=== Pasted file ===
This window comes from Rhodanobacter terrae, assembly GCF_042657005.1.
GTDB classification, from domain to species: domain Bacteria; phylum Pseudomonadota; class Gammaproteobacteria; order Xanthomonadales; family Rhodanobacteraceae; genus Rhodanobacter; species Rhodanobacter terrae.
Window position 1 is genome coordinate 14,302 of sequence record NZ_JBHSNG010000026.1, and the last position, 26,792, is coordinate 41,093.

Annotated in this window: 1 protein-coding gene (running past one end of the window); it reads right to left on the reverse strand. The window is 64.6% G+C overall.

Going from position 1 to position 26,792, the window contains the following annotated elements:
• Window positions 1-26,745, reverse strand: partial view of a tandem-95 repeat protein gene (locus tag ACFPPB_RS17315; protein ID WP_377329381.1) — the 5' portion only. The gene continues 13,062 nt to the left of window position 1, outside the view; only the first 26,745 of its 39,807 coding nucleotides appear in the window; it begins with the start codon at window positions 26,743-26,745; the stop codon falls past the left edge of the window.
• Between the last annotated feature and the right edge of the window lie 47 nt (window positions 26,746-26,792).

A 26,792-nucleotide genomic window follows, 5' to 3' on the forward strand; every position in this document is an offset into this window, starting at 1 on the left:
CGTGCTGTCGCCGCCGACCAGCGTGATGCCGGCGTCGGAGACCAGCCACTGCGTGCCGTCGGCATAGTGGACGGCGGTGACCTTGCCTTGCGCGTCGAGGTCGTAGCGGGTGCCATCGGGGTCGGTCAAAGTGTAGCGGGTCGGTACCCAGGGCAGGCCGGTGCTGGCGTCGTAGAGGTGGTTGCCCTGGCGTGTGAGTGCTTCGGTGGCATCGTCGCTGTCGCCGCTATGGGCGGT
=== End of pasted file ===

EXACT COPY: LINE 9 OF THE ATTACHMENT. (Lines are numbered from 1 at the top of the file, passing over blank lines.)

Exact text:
CGTGCTGTCGCCGCCGACCAGCGTGATGCCGGCGTCGGAGACCAGCCACTGCGTGCCGTCGGCATAGTGGACGGCGGTGACCTTGCCTTGCGCGTCGAGGTCGTAGCGGGTGCCATCGGGGTCGGTCAAAGTGTAGCGGGTCGGTACCCAGGGCAGGCCGGTGCTGGCGTCGTAGAGGTGGTTGCCCTGGCGTGTGAGTGCTTCGGTGGCATCGTCGCTGTCGCCGCTATGGGCGGT